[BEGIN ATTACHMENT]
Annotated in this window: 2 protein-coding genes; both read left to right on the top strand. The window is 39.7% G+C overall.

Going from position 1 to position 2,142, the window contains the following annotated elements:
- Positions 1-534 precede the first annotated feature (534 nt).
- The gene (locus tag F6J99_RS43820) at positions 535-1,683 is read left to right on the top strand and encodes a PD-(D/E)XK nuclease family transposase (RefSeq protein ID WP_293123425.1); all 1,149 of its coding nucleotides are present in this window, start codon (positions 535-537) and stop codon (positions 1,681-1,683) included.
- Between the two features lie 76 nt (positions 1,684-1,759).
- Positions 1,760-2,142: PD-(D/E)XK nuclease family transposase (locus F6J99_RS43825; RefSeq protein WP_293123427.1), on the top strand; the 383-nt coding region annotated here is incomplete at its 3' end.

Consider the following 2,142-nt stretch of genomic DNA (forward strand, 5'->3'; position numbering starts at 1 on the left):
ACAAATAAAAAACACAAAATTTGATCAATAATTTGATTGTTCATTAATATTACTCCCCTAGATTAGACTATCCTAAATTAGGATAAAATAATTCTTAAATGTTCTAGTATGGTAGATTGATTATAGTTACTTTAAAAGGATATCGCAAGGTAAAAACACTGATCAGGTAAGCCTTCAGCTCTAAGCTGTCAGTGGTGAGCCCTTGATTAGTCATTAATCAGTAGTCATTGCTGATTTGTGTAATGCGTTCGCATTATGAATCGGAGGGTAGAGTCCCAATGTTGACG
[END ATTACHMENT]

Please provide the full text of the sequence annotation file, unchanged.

Annotated in this window: 2 protein-coding genes; both read left to right on the top strand. The window is 39.7% G+C overall.

Going from position 1 to position 2,142, the window contains the following annotated elements:
- Positions 1-534 precede the first annotated feature (534 nt).
- The gene (locus tag F6J99_RS43820) at positions 535-1,683 is read left to right on the top strand and encodes a PD-(D/E)XK nuclease family transposase (RefSeq protein ID WP_293123425.1); all 1,149 of its coding nucleotides are present in this window, start codon (positions 535-537) and stop codon (positions 1,681-1,683) included.
- Between the two features lie 76 nt (positions 1,684-1,759).
- Positions 1,760-2,142: PD-(D/E)XK nuclease family transposase (locus F6J99_RS43825; RefSeq protein WP_293123427.1), on the top strand; the 383-nt coding region annotated here is incomplete at its 3' end.

Consider the following 2,142-nt stretch of genomic DNA (forward strand, 5'->3'; position numbering starts at 1 on the left):
ACAAATAAAAAACACAAAATTTGATCAATAATTTGATTGTTCATTAATATTACTCCCCTAGATTAGACTATCCTAAATTAGGATAAAATAATTCTTAAATGTTCTAGTATGGTAGATTGATTATAGTTACTTTAAAAGGATATCGCAAGGTAAAAACACTGATCAGGTAAGCCTTCAGCTCTAAGCTGTCAGTGGTGAGCCCTTGATTAGTCATTAATCAGTAGTCATTGCTGATTTGTGTAATGCGTTCGCATTATGAATCGGAGGGTAGAGTCCCAATGTTGACG